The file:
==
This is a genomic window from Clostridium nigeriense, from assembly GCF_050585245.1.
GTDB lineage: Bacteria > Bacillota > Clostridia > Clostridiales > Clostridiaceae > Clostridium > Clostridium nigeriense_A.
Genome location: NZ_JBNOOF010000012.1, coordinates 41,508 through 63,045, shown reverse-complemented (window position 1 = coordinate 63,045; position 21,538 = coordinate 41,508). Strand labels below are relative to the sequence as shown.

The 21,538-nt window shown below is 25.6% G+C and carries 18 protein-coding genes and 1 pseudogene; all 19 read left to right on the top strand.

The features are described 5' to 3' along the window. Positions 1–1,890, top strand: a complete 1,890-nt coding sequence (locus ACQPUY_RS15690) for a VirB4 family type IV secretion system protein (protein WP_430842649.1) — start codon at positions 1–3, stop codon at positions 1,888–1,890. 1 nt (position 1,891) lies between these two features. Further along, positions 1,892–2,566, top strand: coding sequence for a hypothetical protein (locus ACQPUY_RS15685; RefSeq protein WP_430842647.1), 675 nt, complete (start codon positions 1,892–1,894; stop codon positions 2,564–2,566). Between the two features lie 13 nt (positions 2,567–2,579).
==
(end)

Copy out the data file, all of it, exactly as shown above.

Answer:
This is a genomic window from Clostridium nigeriense, from assembly GCF_050585245.1.
GTDB lineage: Bacteria > Bacillota > Clostridia > Clostridiales > Clostridiaceae > Clostridium > Clostridium nigeriense_A.
Genome location: NZ_JBNOOF010000012.1, coordinates 41,508 through 63,045, shown reverse-complemented (window position 1 = coordinate 63,045; position 21,538 = coordinate 41,508). Strand labels below are relative to the sequence as shown.

The 21,538-nt window shown below is 25.6% G+C and carries 18 protein-coding genes and 1 pseudogene; all 19 read left to right on the top strand.

The features are described 5' to 3' along the window. Positions 1–1,890, top strand: a complete 1,890-nt coding sequence (locus ACQPUY_RS15690) for a VirB4 family type IV secretion system protein (protein WP_430842649.1) — start codon at positions 1–3, stop codon at positions 1,888–1,890. 1 nt (position 1,891) lies between these two features. Further along, positions 1,892–2,566, top strand: coding sequence for a hypothetical protein (locus ACQPUY_RS15685; RefSeq protein WP_430842647.1), 675 nt, complete (start codon positions 1,892–1,894; stop codon positions 2,564–2,566). Between the two features lie 13 nt (positions 2,567–2,579).